MoneyWise Live | August 6, 2018

Millennial Home Buyer’s Remorse

Show Notes

After the wedding bells and the honeymoon, a young couple’s thoughts and dreams naturally turn to buying their first home. That desire can be overwhelming but is it the right move or something they’ll regret?

Buying a home is likely the biggest financial decision any couple will make - often made while their still in their 20s. Financial planner and teacher Rob West has startling stats on that on this edition of MoneyWise Live.

Couples in their first few years of marriage want to know if it’s the right time to buy a house. That desire is strong and it’s understandable. They want to get their married life started with the American Dream of owning their own home. And for some of them, if they have their financial ducks in a row, there’s nothing wrong with that.

The Bible doesn’t give us the appropriate age to buy a house but according to data compiled by Bank of the West, they found that about 4 in 10 millennials, ages 21 to 34, are already homeowners. It seems that number should be even higher given the interest young people express in making a home purchase and that 40-percent figure will likely rise as the economy continues to improve but there’s a really interesting number that came out of the study— more than 2/3rds of millennials (68%) have buyer’s remorse about their home purchase. That’s twice as many as Baby Boomers who say they regret buying a home.  Another factor in the study might help explain that. Millennials placed a very high priority on pursuing a passion. And if that passion is buying a house right away, maybe that’s why they regret the decision more than Baby Boomers.

There are several reasons for that high number. 1.) The way they came up with the down payment. MoneyWise strongly recommend a 20-percent down payment so you avoid private mortgage insurance or PMI.  PMI typically costs between 1/2-1% of the loan amount annually. So on a $100,000 loan, you could be paying as much as a thousand dollars a year for PMI.  Obviously, it’s smart to avoid that.

The survey also found 1/3 of them tapped their retirement accounts to pay for their homes and it seems they eventually regret that.  The reason this isn't a good idea is that even if you follow one of the various options for using money from a retirement account to avoid taxes and penalties - say withdrawing from a Roth or borrowing from a 401k, you’re still giving up years of compounding returns on that investment.  It's better to wait until you have the 20% down payment and you’re also able to save or invest 10-15% of your income before you buy a home.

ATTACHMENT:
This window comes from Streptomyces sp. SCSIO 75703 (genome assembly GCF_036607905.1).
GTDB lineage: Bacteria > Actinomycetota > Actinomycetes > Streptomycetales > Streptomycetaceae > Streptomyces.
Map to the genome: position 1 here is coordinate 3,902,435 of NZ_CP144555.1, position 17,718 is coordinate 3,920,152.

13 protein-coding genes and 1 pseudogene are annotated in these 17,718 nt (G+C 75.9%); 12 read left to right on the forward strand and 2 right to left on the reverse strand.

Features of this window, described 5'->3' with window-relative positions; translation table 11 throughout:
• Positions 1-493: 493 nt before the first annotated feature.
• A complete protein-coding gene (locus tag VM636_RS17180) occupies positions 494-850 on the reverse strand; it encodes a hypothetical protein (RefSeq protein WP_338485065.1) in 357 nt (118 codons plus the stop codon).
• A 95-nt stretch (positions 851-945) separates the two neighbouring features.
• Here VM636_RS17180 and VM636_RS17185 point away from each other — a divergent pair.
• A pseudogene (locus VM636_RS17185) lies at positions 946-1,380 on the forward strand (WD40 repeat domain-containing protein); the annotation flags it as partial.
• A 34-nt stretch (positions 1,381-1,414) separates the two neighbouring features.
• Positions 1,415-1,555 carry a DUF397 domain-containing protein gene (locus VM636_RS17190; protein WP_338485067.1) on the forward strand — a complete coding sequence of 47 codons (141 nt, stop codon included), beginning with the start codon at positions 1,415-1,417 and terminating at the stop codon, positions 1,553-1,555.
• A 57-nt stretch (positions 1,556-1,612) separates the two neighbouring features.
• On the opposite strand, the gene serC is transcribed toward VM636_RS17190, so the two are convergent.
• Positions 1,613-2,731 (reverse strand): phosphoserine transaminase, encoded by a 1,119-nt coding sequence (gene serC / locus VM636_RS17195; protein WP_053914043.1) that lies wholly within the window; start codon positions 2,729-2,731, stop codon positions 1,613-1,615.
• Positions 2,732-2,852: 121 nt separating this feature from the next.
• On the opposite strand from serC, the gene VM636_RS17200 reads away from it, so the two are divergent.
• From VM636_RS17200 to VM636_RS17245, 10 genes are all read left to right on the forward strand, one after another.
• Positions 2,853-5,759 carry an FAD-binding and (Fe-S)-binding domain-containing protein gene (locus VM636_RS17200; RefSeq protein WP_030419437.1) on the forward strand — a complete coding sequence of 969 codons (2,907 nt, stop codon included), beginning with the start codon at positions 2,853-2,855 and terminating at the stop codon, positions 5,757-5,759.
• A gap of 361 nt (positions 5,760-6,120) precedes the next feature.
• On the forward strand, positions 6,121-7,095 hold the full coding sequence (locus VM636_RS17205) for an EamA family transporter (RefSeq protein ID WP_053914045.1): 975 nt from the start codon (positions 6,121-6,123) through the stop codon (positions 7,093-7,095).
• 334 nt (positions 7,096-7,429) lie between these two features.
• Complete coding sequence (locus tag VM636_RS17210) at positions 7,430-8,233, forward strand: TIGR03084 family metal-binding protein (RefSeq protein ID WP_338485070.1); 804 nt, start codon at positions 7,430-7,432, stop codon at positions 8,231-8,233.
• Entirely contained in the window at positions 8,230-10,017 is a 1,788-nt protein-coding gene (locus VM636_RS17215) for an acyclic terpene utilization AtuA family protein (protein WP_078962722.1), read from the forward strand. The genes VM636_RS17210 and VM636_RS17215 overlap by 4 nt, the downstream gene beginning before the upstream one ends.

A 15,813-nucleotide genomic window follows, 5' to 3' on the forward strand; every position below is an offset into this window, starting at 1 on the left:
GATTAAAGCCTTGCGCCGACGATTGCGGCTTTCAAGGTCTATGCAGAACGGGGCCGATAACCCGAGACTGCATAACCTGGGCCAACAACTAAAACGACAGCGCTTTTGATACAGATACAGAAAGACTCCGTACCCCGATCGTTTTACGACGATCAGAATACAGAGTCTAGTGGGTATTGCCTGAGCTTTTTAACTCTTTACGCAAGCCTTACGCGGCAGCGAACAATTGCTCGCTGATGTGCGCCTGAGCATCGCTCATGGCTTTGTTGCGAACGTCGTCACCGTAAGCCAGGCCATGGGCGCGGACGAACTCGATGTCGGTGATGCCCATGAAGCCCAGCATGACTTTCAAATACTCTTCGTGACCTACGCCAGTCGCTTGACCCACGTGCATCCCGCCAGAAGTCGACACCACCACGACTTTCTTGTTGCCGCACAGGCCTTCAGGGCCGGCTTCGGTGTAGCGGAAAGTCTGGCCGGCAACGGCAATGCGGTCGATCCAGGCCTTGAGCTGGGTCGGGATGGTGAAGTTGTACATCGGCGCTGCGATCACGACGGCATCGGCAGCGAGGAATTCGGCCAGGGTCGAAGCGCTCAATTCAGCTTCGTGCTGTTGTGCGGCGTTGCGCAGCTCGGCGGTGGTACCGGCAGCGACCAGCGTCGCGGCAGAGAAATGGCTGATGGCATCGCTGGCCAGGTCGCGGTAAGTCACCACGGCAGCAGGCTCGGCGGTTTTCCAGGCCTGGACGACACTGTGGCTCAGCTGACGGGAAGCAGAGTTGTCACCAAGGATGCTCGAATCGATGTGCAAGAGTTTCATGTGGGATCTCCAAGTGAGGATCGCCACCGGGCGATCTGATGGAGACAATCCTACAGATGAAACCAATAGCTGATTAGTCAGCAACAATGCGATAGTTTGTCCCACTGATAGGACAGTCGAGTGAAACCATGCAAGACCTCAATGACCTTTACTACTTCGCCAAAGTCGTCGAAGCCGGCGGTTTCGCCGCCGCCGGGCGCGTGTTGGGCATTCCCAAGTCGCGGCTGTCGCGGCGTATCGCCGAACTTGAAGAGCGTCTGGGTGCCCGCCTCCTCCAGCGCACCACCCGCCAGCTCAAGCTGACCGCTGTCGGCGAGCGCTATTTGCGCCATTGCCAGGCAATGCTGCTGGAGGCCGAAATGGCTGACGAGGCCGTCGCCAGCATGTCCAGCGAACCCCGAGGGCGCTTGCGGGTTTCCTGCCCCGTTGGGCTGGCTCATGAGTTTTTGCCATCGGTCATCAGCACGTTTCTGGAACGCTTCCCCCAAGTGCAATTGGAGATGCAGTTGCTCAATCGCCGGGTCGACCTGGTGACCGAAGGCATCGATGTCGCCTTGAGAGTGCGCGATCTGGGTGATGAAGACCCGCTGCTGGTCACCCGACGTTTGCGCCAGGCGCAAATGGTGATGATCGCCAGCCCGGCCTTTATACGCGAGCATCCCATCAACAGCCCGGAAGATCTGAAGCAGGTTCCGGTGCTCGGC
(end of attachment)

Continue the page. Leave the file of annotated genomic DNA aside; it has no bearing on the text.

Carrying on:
Another reason is that millennials also underestimate the costs of living and maintaining their homes after they buy them.  Obviously things like heating and electric bills, but also the time and money for mowing the lawn, fixing a leaky faucet or replacing a worn out cooling system.  That’s why we recommend figuring at least 35% of your take-home salary for your total home costs. You can’t call the landlord anymore to fix the plumbing anymore so be careful not to buy too much house. And, of course, an emergency fund is also critical.

Finally, millennials had second thoughts about the home itself.  Some found damage they didn’t know about before moving in and others realized the layout or size didn’t work for them.  So it’s important to be sure the home is the right fit— and then of course always get a home inspection before you sign the mortgage papers. Nobody likes surprises after they buy a house.

Next, Rob and Steve tackle listener questions at 800-525-7000 and via email to on these topics:

  • If you recently pulled some money from your retirement to pay down a mortgage, was that a particularly wise move?
  • Which college savings program allows you to invest in what you wish?
  • If your mom is looking for a home but is single, has about $80,000 plus the proceeds from her current home, what's a good choice for a new place?
  • If you're in good shape debt-wise, what's a good-rule of-thumb on having money held back for emergencies?
  • If you have 4 credit cards that total about $30,000, will it affect your credit rating if you cancel 2 of them?
  • If you're recently married, really wanna buy a house but your second guessing that now  can put 
  • If you and your spouse own a house but owe a good bit, he has a retirement program and you're listed as beneficiary, is there a need to have a will? 
  • Is participating in the Arorns App a good idea?

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